Rising rates and weaker trading sound like a toxic recipe for heavily indebted corporates, but debt advisory specialists say an expected wave of restructurings has so far been averted, thanks to a string of opportunistic refinancings.
“Levels of distress have perhaps been lower than expected at this point,” said Christian Savvides, global co-head of debt advisory at Rothschild & Co. This was partly because many borrowers remained on fixed-rate agreements for now.
“The impact of rising rates on debt issuers has been staggered. Many borrowers are partially hedged or can absorb several quarters of higher interest payments before the additional cash cost catches up with them,” he told IFR. Another factor is that borrowers don’t face strenuous tests from lenders.
“Compared to previous downturns, more borrowers either have no covenants or just a leverage test with significant headroom and they can absorb the additional debt service cost until they either need to refinance or the cashflow pressure becomes unsustainable,” Savvides said.
Companies that have so far decided to embark on full-scale restructurings have tended to be smaller and medium sized, with less resources and fewer options than larger corporates.
“Distress is much more marked across small and medium-sized corporates. Their default rates are much higher. Larger corporates are able to hedge and organise themselves much more easily and are just less volatile,” said Andrew Wilkinson, a partner and co-head of restructuring at law firm Weil.
That said, Weil has published a survey showing there are increasing signs of distress looming across Europe. The survey said the UK and Germany were geographies to watch and real estate and consumer sectors to focus on. “It is inevitable the default rate will rise,” said Wilkinson.
"Amend and extend"
France has seen some large restructuring cases emerge, such as of care home operator Orpea and supermarket chain Casino. Wilkinson said more might follow now the “extraordinary” government support during last year’s energy crisis looked likely to fade away.
Debt advisers said it was only when loans needed to be refinanced that problems might emerge. So far, many facing such hurdles have chosen to take pre-emptive action to confront them well ahead of when they need to make such a move. Private companies have led in this regard.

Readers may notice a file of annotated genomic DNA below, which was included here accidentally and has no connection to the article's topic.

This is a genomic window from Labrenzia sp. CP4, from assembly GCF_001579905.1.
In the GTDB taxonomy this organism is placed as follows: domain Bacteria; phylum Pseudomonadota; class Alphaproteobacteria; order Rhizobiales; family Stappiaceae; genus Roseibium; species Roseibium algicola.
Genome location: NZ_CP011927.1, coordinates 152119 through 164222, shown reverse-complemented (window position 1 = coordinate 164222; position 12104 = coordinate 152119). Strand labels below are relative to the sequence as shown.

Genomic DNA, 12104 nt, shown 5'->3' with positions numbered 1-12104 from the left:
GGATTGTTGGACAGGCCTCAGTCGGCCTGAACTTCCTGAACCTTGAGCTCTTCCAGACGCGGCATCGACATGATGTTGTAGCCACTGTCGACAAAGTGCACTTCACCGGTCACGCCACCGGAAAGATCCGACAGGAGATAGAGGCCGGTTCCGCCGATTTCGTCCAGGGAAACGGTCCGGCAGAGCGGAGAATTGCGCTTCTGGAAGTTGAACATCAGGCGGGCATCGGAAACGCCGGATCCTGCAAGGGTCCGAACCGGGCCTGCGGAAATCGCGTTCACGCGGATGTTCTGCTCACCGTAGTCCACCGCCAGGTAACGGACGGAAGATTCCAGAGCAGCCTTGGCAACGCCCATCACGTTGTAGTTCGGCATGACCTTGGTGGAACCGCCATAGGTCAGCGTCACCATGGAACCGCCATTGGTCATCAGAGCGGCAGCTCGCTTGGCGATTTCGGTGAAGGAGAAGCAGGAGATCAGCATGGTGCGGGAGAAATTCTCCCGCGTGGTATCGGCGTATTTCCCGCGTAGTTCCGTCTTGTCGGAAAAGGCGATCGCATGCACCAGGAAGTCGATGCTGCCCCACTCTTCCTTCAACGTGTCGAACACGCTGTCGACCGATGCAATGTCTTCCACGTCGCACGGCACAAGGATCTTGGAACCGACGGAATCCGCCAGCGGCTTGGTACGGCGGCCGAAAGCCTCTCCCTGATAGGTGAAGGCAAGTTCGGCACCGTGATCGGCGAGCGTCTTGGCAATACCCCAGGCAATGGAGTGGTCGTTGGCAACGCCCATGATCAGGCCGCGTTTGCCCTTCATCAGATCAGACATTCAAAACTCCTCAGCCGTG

“We are now helping many of our clients revisit their capital structure, reset covenants or amend and extend credit facilities,” said Savvides. “Many companies took on significant leverage in a low rate environment and now find themselves over-levered at current rates.
“Some have more time than others and it has led to a wave of strategic options analysis – some turn to shareholders for equity to pay down debt, others are bringing in new capital or converting some of their existing debt into PIK notes, preference shares or equity.”
Savvides said some were also considering asset disposals in order to delever, and some cases were proving trickier than others, saying: “A particular challenge has been working around CLOs that cannot extend as they are outside their investment period.”
While in many cases a syndicate of bank lenders might be happy to extend maturities on a facility in return for higher margin, a CLO fund might be reaching maturity itself, meaning this was not an attractive option for them.
In some instances, such reluctant lenders might be dragged into an amend and extend deal by using “you snooze, you lose” provisions in loan documents that allow a minority lending syndicate member who does not object to a proposal from being forced into the new deal.
Fitch said similar liability management transactions were likely to increase for larger leveraged issuers too, with the primary market remaining quiet, and that could potentially affect minority holders.
“Liability-management transactions can materially affect creditor recoveries, particularly for minority lenders that may not have the ability to participate in the transaction or roll over existing debt into the new structurally or contractually senior tranches,” said Joshua Clark, a director at Fitch.